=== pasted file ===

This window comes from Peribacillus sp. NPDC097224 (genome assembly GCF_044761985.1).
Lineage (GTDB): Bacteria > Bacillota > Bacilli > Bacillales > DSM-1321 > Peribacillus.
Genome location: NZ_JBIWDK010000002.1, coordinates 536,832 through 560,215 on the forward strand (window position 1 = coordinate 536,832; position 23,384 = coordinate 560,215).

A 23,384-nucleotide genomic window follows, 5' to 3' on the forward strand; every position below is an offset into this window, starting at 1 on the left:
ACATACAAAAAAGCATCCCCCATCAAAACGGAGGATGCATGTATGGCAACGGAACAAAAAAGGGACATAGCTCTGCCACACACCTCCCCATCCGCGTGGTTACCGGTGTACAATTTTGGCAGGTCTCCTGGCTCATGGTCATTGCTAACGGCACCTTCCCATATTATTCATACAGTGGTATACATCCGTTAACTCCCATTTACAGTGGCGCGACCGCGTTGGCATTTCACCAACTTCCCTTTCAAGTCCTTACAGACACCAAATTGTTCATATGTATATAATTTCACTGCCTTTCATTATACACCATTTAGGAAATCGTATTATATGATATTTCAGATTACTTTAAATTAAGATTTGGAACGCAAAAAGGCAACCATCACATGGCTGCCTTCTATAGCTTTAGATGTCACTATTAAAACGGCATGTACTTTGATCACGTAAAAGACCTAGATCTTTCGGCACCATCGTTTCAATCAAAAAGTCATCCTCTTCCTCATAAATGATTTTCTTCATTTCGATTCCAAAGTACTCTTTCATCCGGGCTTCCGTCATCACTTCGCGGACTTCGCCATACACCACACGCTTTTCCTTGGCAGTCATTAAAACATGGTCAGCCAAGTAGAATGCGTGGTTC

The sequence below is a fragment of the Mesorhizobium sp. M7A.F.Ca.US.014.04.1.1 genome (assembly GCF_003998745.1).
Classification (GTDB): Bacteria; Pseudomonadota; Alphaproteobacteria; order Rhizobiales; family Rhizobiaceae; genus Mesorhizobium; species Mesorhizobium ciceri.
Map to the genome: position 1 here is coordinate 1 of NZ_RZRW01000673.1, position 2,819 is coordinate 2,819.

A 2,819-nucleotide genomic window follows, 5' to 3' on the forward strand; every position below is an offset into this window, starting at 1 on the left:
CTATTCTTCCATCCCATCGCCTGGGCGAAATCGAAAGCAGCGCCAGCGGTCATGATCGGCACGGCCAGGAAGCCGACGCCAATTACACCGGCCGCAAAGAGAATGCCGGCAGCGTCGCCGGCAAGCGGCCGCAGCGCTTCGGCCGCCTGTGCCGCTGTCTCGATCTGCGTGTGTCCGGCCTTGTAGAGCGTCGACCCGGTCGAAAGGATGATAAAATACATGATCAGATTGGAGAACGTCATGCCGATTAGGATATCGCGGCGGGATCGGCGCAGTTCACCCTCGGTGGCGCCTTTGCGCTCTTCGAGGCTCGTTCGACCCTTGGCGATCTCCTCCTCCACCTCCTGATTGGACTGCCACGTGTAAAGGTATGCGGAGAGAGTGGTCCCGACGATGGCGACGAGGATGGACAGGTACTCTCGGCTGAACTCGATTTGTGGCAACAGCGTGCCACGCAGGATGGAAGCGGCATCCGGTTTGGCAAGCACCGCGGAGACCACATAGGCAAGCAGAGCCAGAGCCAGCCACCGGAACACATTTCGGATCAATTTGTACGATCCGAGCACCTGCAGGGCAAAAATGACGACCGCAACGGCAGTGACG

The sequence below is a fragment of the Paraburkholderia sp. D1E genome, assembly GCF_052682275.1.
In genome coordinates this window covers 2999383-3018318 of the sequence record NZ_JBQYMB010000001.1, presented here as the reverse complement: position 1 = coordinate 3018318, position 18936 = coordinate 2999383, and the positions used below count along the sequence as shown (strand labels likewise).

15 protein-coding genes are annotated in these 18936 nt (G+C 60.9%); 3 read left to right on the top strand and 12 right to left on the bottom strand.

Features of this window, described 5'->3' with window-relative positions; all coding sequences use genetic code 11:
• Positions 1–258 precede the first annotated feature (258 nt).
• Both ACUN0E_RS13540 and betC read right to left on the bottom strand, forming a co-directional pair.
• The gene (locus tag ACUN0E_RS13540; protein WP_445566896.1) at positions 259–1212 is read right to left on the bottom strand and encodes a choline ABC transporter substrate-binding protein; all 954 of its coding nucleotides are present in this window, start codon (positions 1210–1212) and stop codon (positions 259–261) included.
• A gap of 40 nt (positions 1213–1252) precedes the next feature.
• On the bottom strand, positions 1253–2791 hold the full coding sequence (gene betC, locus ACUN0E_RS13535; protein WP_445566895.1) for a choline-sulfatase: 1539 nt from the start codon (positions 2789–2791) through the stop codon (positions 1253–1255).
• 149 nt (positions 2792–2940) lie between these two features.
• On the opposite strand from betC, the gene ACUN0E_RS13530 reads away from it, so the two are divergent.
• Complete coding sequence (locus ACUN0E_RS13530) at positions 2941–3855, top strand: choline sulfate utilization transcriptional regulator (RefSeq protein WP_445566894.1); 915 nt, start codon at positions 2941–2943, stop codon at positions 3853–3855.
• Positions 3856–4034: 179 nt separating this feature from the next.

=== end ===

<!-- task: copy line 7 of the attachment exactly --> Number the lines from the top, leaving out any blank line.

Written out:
Classification (GTDB): Bacteria; Pseudomonadota; Alphaproteobacteria; order Rhizobiales; family Rhizobiaceae; genus Mesorhizobium; species Mesorhizobium ciceri.